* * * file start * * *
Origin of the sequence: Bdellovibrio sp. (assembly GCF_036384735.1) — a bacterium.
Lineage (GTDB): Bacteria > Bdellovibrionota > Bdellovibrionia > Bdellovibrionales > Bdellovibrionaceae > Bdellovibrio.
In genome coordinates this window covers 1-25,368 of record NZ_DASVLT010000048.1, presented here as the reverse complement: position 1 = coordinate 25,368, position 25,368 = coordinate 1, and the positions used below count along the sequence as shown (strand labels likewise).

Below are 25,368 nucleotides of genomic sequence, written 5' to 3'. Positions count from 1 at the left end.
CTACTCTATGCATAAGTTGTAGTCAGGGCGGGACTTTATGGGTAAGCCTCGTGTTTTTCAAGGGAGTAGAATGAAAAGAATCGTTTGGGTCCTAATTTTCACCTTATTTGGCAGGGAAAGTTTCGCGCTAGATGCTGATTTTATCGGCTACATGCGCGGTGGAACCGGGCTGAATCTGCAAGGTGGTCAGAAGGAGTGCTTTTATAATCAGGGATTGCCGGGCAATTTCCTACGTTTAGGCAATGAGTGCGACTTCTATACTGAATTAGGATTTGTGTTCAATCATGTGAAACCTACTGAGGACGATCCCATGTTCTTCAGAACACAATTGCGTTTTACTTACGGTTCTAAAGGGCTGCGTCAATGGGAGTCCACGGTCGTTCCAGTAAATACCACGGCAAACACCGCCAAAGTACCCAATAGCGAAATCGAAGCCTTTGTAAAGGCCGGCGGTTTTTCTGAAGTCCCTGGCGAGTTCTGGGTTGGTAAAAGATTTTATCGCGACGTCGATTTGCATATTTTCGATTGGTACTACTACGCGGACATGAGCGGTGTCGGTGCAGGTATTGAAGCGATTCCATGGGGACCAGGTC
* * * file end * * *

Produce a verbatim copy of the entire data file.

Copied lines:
Origin of the sequence: Bdellovibrio sp. (assembly GCF_036384735.1) — a bacterium.
Lineage (GTDB): Bacteria > Bdellovibrionota > Bdellovibrionia > Bdellovibrionales > Bdellovibrionaceae > Bdellovibrio.
In genome coordinates this window covers 1-25,368 of record NZ_DASVLT010000048.1, presented here as the reverse complement: position 1 = coordinate 25,368, position 25,368 = coordinate 1, and the positions used below count along the sequence as shown (strand labels likewise).

Below are 25,368 nucleotides of genomic sequence, written 5' to 3'. Positions count from 1 at the left end.
CTACTCTATGCATAAGTTGTAGTCAGGGCGGGACTTTATGGGTAAGCCTCGTGTTTTTCAAGGGAGTAGAATGAAAAGAATCGTTTGGGTCCTAATTTTCACCTTATTTGGCAGGGAAAGTTTCGCGCTAGATGCTGATTTTATCGGCTACATGCGCGGTGGAACCGGGCTGAATCTGCAAGGTGGTCAGAAGGAGTGCTTTTATAATCAGGGATTGCCGGGCAATTTCCTACGTTTAGGCAATGAGTGCGACTTCTATACTGAATTAGGATTTGTGTTCAATCATGTGAAACCTACTGAGGACGATCCCATGTTCTTCAGAACACAATTGCGTTTTACTTACGGTTCTAAAGGGCTGCGTCAATGGGAGTCCACGGTCGTTCCAGTAAATACCACGGCAAACACCGCCAAAGTACCCAATAGCGAAATCGAAGCCTTTGTAAAGGCCGGCGGTTTTTCTGAAGTCCCTGGCGAGTTCTGGGTTGGTAAAAGATTTTATCGCGACGTCGATTTGCATATTTTCGATTGGTACTACTACGCGGACATGAGCGGTGTCGGTGCAGGTATTGAAGCGATTCCATGGGGACCAGGTC